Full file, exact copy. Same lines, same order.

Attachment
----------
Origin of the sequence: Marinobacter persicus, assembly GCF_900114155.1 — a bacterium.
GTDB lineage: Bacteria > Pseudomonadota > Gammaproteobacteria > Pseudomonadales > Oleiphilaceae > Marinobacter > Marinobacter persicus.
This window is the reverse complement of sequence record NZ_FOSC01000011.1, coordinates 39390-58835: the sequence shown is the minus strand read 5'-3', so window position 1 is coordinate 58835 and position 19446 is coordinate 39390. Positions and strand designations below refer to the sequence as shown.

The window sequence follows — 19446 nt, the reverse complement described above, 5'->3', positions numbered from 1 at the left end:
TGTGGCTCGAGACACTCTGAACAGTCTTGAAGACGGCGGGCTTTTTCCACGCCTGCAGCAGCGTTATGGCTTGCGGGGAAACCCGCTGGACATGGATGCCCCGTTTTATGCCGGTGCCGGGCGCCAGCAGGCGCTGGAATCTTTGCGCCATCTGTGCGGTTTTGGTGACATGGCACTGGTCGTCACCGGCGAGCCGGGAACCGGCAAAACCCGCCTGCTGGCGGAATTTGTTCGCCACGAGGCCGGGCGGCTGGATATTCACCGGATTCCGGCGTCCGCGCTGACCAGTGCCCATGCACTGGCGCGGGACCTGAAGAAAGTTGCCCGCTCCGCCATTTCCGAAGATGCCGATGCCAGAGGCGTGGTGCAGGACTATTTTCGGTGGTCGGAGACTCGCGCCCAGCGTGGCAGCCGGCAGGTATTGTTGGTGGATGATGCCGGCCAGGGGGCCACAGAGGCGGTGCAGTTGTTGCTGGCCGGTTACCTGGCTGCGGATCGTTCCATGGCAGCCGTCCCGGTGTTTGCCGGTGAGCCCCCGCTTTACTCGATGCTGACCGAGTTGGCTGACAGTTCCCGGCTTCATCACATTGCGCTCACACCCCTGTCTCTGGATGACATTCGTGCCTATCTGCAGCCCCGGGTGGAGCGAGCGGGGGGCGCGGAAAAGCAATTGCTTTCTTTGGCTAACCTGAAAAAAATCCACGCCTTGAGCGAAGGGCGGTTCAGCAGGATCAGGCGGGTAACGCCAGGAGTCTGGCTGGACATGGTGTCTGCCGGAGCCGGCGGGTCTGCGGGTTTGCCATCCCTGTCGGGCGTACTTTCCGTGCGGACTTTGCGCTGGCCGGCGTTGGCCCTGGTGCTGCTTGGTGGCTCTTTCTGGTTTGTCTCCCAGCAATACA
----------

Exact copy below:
Origin of the sequence: Marinobacter persicus, assembly GCF_900114155.1 — a bacterium.
GTDB lineage: Bacteria > Pseudomonadota > Gammaproteobacteria > Pseudomonadales > Oleiphilaceae > Marinobacter > Marinobacter persicus.
This window is the reverse complement of sequence record NZ_FOSC01000011.1, coordinates 39390-58835: the sequence shown is the minus strand read 5'-3', so window position 1 is coordinate 58835 and position 19446 is coordinate 39390. Positions and strand designations below refer to the sequence as shown.

The window sequence follows — 19446 nt, the reverse complement described above, 5'->3', positions numbered from 1 at the left end:
TGTGGCTCGAGACACTCTGAACAGTCTTGAAGACGGCGGGCTTTTTCCACGCCTGCAGCAGCGTTATGGCTTGCGGGGAAACCCGCTGGACATGGATGCCCCGTTTTATGCCGGTGCCGGGCGCCAGCAGGCGCTGGAATCTTTGCGCCATCTGTGCGGTTTTGGTGACATGGCACTGGTCGTCACCGGCGAGCCGGGAACCGGCAAAACCCGCCTGCTGGCGGAATTTGTTCGCCACGAGGCCGGGCGGCTGGATATTCACCGGATTCCGGCGTCCGCGCTGACCAGTGCCCATGCACTGGCGCGGGACCTGAAGAAAGTTGCCCGCTCCGCCATTTCCGAAGATGCCGATGCCAGAGGCGTGGTGCAGGACTATTTTCGGTGGTCGGAGACTCGCGCCCAGCGTGGCAGCCGGCAGGTATTGTTGGTGGATGATGCCGGCCAGGGGGCCACAGAGGCGGTGCAGTTGTTGCTGGCCGGTTACCTGGCTGCGGATCGTTCCATGGCAGCCGTCCCGGTGTTTGCCGGTGAGCCCCCGCTTTACTCGATGCTGACCGAGTTGGCTGACAGTTCCCGGCTTCATCACATTGCGCTCACACCCCTGTCTCTGGATGACATTCGTGCCTATCTGCAGCCCCGGGTGGAGCGAGCGGGGGGCGCGGAAAAGCAATTGCTTTCTTTGGCTAACCTGAAAAAAATCCACGCCTTGAGCGAAGGGCGGTTCAGCAGGATCAGGCGGGTAACGCCAGGAGTCTGGCTGGACATGGTGTCTGCCGGAGCCGGCGGGTCTGCGGGTTTGCCATCCCTGTCGGGCGTACTTTCCGTGCGGACTTTGCGCTGGCCGGCGTTGGCCCTGGTGCTGCTTGGTGGCTCTTTCTGGTTTGTCTCCCAGCAATACA